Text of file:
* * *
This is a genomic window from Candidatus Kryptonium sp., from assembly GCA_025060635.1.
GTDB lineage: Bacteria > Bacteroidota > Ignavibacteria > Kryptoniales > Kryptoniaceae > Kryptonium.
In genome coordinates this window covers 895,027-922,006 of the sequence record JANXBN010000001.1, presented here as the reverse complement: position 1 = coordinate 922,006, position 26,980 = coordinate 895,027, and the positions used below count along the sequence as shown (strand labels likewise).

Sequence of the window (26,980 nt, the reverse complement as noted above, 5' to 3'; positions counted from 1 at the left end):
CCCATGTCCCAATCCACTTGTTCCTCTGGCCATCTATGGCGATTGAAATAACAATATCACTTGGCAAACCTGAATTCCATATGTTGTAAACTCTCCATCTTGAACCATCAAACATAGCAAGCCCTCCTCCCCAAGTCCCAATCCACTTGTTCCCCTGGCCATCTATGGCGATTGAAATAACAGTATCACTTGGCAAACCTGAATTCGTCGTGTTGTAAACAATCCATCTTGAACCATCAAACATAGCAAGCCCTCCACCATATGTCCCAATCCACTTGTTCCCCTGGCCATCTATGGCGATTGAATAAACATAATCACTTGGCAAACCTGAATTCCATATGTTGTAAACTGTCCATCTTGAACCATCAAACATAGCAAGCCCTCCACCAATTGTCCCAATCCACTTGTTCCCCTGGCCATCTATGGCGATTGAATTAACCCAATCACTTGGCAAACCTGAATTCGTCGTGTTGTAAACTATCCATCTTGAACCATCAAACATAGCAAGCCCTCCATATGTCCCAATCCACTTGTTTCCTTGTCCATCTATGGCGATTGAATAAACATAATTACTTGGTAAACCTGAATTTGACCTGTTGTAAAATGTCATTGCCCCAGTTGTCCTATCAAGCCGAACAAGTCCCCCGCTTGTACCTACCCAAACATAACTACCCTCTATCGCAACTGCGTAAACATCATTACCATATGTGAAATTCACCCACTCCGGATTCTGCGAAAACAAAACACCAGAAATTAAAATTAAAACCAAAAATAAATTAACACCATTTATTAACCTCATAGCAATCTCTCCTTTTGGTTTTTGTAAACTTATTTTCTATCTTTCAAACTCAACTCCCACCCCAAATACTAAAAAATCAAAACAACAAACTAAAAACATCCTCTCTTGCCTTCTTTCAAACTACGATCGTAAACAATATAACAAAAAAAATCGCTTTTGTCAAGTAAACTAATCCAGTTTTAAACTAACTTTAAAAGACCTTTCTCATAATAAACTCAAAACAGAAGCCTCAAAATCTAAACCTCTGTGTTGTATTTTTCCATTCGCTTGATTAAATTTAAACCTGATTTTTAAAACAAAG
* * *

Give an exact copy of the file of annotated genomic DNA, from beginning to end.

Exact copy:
This is a genomic window from Candidatus Kryptonium sp., from assembly GCA_025060635.1.
GTDB lineage: Bacteria > Bacteroidota > Ignavibacteria > Kryptoniales > Kryptoniaceae > Kryptonium.
In genome coordinates this window covers 895,027-922,006 of the sequence record JANXBN010000001.1, presented here as the reverse complement: position 1 = coordinate 922,006, position 26,980 = coordinate 895,027, and the positions used below count along the sequence as shown (strand labels likewise).

Sequence of the window (26,980 nt, the reverse complement as noted above, 5' to 3'; positions counted from 1 at the left end):
CCCATGTCCCAATCCACTTGTTCCTCTGGCCATCTATGGCGATTGAAATAACAATATCACTTGGCAAACCTGAATTCCATATGTTGTAAACTCTCCATCTTGAACCATCAAACATAGCAAGCCCTCCTCCCCAAGTCCCAATCCACTTGTTCCCCTGGCCATCTATGGCGATTGAAATAACAGTATCACTTGGCAAACCTGAATTCGTCGTGTTGTAAACAATCCATCTTGAACCATCAAACATAGCAAGCCCTCCACCATATGTCCCAATCCACTTGTTCCCCTGGCCATCTATGGCGATTGAATAAACATAATCACTTGGCAAACCTGAATTCCATATGTTGTAAACTGTCCATCTTGAACCATCAAACATAGCAAGCCCTCCACCAATTGTCCCAATCCACTTGTTCCCCTGGCCATCTATGGCGATTGAATTAACCCAATCACTTGGCAAACCTGAATTCGTCGTGTTGTAAACTATCCATCTTGAACCATCAAACATAGCAAGCCCTCCATATGTCCCAATCCACTTGTTTCCTTGTCCATCTATGGCGATTGAATAAACATAATTACTTGGTAAACCTGAATTTGACCTGTTGTAAAATGTCATTGCCCCAGTTGTCCTATCAAGCCGAACAAGTCCCCCGCTTGTACCTACCCAAACATAACTACCCTCTATCGCAACTGCGTAAACATCATTACCATATGTGAAATTCACCCACTCCGGATTCTGCGAAAACAAAACACCAGAAATTAAAATTAAAACCAAAAATAAATTAACACCATTTATTAACCTCATAGCAATCTCTCCTTTTGGTTTTTGTAAACTTATTTTCTATCTTTCAAACTCAACTCCCACCCCAAATACTAAAAAATCAAAACAACAAACTAAAAACATCCTCTCTTGCCTTCTTTCAAACTACGATCGTAAACAATATAACAAAAAAAATCGCTTTTGTCAAGTAAACTAATCCAGTTTTAAACTAACTTTAAAAGACCTTTCTCATAATAAACTCAAAACAGAAGCCTCAAAATCTAAACCTCTGTGTTGTATTTTTCCATTCGCTTGATTAAATTTAAACCTGATTTTTAAAACAAAG